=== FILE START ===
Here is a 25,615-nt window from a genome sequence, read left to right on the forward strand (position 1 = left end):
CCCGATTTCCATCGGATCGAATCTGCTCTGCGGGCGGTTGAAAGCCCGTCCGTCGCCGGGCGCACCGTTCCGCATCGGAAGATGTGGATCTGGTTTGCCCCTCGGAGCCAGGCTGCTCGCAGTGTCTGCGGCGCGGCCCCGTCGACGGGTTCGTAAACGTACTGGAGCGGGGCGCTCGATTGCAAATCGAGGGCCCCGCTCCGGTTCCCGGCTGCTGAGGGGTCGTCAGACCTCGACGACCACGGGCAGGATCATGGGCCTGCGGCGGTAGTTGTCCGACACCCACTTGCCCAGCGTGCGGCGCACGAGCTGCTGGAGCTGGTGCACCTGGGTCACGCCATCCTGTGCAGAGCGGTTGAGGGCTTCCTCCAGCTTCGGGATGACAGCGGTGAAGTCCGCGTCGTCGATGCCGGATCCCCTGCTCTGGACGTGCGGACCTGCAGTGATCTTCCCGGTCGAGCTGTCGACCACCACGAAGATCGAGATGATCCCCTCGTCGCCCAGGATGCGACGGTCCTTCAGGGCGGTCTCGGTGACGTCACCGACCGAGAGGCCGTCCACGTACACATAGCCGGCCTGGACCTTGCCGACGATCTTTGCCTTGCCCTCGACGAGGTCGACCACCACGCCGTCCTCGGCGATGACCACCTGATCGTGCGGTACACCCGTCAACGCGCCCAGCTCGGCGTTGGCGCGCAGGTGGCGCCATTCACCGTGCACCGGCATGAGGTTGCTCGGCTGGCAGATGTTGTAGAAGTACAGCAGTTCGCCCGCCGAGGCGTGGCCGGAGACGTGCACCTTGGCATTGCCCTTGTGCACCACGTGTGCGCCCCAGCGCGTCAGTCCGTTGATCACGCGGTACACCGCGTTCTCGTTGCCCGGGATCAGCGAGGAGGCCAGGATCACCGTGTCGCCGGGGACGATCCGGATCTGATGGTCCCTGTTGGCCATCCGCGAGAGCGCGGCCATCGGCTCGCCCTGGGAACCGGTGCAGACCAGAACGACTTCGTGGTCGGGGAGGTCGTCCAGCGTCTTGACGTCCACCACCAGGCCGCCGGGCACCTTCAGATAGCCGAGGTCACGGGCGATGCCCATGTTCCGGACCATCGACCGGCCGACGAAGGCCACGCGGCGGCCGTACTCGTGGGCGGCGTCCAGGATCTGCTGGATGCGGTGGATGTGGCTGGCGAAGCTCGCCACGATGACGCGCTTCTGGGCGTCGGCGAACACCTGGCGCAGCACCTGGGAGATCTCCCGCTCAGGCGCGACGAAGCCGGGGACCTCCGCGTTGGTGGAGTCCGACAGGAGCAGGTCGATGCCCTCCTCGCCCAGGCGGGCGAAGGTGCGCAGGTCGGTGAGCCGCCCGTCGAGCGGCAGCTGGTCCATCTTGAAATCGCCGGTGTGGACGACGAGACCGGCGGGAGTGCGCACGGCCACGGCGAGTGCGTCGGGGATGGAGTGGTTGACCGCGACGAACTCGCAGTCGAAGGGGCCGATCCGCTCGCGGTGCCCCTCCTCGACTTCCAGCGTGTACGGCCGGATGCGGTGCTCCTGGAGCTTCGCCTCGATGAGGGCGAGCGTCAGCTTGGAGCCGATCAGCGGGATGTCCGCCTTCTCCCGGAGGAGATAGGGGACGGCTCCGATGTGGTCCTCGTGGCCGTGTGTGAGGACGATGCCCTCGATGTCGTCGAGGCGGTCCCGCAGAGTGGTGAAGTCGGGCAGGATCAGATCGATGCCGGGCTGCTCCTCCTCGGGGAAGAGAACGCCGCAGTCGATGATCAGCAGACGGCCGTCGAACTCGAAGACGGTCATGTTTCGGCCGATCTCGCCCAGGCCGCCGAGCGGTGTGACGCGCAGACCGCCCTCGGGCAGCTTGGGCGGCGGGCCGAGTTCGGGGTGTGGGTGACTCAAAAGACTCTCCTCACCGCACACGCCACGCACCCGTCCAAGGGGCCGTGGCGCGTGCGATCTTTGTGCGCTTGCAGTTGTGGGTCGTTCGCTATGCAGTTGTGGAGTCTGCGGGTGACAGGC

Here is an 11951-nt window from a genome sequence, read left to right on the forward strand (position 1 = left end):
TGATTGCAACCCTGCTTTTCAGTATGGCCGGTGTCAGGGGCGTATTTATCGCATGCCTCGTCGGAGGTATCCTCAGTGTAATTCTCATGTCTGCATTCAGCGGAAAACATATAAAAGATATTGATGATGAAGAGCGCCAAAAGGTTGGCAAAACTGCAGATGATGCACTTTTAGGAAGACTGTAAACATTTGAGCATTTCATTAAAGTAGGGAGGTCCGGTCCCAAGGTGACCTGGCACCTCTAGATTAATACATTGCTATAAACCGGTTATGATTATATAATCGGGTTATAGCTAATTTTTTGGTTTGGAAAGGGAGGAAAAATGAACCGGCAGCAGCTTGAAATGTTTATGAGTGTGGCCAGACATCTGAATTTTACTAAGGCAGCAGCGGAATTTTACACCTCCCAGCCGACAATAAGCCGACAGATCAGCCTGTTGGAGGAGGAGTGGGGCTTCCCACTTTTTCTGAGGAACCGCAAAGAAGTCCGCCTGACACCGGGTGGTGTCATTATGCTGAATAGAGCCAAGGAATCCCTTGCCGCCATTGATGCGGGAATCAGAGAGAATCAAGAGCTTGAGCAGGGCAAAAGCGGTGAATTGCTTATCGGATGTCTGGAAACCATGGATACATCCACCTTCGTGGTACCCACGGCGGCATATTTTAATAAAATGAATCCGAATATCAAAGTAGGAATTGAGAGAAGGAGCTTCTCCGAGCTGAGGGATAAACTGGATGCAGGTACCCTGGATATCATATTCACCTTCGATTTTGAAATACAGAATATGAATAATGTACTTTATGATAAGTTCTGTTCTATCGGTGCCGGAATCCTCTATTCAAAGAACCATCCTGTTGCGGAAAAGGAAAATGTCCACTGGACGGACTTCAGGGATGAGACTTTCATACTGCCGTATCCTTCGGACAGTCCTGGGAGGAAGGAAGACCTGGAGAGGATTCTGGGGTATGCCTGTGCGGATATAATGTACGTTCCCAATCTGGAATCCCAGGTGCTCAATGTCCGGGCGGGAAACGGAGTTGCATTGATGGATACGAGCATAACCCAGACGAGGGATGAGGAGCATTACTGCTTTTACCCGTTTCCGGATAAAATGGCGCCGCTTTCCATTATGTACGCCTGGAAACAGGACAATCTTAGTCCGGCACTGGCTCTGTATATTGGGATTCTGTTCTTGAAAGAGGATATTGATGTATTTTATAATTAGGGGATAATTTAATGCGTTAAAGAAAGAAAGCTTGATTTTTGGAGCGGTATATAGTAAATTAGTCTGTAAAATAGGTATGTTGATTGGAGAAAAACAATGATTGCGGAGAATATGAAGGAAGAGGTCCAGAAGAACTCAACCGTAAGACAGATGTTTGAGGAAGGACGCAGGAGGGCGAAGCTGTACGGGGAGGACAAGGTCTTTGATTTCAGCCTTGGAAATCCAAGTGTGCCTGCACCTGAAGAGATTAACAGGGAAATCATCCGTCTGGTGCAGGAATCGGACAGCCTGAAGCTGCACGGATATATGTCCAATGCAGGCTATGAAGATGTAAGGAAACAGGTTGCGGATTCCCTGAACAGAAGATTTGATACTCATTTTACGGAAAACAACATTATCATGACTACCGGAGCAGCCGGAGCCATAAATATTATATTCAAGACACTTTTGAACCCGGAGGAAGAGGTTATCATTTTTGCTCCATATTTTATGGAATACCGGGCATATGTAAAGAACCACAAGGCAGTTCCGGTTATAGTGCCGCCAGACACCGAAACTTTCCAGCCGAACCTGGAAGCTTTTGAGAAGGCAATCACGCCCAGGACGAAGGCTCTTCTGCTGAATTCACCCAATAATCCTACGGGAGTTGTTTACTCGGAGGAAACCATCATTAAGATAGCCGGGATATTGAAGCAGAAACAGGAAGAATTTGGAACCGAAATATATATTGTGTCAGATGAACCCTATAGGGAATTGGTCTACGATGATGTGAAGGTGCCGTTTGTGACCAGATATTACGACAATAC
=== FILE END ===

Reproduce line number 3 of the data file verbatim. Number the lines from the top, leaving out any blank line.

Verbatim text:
Here is an 11951-nt window from a genome sequence, read left to right on the forward strand (position 1 = left end):